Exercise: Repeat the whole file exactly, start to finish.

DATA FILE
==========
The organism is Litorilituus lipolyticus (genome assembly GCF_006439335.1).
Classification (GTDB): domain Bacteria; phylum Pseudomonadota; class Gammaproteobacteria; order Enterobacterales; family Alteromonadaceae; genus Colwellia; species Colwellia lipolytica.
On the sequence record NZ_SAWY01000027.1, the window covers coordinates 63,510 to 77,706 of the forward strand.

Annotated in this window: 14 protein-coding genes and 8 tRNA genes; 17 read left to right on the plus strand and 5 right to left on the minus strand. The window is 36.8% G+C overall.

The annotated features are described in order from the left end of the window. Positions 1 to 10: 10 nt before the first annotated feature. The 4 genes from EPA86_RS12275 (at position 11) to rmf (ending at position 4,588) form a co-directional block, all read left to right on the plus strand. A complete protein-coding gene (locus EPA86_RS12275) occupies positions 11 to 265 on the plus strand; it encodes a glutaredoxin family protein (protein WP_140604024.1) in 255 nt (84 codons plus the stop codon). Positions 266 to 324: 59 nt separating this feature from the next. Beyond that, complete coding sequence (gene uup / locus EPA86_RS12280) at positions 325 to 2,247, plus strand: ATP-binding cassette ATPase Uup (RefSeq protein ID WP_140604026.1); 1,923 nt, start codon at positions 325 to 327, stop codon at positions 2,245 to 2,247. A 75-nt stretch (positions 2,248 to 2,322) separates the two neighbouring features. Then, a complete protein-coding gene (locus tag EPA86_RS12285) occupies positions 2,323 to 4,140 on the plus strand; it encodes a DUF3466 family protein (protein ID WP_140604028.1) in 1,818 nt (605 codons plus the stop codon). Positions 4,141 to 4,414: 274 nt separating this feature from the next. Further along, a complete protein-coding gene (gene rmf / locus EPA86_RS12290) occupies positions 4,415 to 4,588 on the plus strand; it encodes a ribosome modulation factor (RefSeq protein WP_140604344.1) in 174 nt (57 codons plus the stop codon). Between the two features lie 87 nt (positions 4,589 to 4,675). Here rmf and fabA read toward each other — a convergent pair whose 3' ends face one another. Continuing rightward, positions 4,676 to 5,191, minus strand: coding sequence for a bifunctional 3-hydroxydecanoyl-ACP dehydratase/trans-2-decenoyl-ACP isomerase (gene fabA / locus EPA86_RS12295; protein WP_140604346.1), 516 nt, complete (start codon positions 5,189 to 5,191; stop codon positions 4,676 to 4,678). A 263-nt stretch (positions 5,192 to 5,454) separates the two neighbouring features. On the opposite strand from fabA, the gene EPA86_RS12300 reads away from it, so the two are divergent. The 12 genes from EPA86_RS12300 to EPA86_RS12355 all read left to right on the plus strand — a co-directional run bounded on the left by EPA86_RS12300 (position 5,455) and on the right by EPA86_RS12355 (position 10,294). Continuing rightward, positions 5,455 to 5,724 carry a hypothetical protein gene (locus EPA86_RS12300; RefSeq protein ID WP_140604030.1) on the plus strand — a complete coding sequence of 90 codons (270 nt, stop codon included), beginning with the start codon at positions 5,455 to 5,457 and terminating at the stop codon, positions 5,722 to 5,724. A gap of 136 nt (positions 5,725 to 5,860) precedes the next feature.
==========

The organism is Litorilituus lipolyticus (genome assembly GCF_006439335.1).
Classification (GTDB): domain Bacteria; phylum Pseudomonadota; class Gammaproteobacteria; order Enterobacterales; family Alteromonadaceae; genus Colwellia; species Colwellia lipolytica.
On the sequence record NZ_SAWY01000027.1, the window covers coordinates 63,510 to 77,706 of the forward strand.

Annotated in this window: 14 protein-coding genes and 8 tRNA genes; 17 read left to right on the plus strand and 5 right to left on the minus strand. The window is 36.8% G+C overall.

The annotated features are described in order from the left end of the window. Positions 1 to 10: 10 nt before the first annotated feature. The 4 genes from EPA86_RS12275 (at position 11) to rmf (ending at position 4,588) form a co-directional block, all read left to right on the plus strand. A complete protein-coding gene (locus EPA86_RS12275) occupies positions 11 to 265 on the plus strand; it encodes a glutaredoxin family protein (protein WP_140604024.1) in 255 nt (84 codons plus the stop codon). Positions 266 to 324: 59 nt separating this feature from the next. Beyond that, complete coding sequence (gene uup / locus EPA86_RS12280) at positions 325 to 2,247, plus strand: ATP-binding cassette ATPase Uup (RefSeq protein ID WP_140604026.1); 1,923 nt, start codon at positions 325 to 327, stop codon at positions 2,245 to 2,247. A 75-nt stretch (positions 2,248 to 2,322) separates the two neighbouring features. Then, a complete protein-coding gene (locus tag EPA86_RS12285) occupies positions 2,323 to 4,140 on the plus strand; it encodes a DUF3466 family protein (protein ID WP_140604028.1) in 1,818 nt (605 codons plus the stop codon). Positions 4,141 to 4,414: 274 nt separating this feature from the next. Further along, a complete protein-coding gene (gene rmf / locus EPA86_RS12290) occupies positions 4,415 to 4,588 on the plus strand; it encodes a ribosome modulation factor (RefSeq protein WP_140604344.1) in 174 nt (57 codons plus the stop codon). Between the two features lie 87 nt (positions 4,589 to 4,675). Here rmf and fabA read toward each other — a convergent pair whose 3' ends face one another. Continuing rightward, positions 4,676 to 5,191, minus strand: coding sequence for a bifunctional 3-hydroxydecanoyl-ACP dehydratase/trans-2-decenoyl-ACP isomerase (gene fabA / locus EPA86_RS12295; protein WP_140604346.1), 516 nt, complete (start codon positions 5,189 to 5,191; stop codon positions 4,676 to 4,678). A 263-nt stretch (positions 5,192 to 5,454) separates the two neighbouring features. On the opposite strand from fabA, the gene EPA86_RS12300 reads away from it, so the two are divergent. The 12 genes from EPA86_RS12300 to EPA86_RS12355 all read left to right on the plus strand — a co-directional run bounded on the left by EPA86_RS12300 (position 5,455) and on the right by EPA86_RS12355 (position 10,294). Continuing rightward, positions 5,455 to 5,724 carry a hypothetical protein gene (locus EPA86_RS12300; RefSeq protein ID WP_140604030.1) on the plus strand — a complete coding sequence of 90 codons (270 nt, stop codon included), beginning with the start codon at positions 5,455 to 5,457 and terminating at the stop codon, positions 5,722 to 5,724. A gap of 136 nt (positions 5,725 to 5,860) precedes the next feature.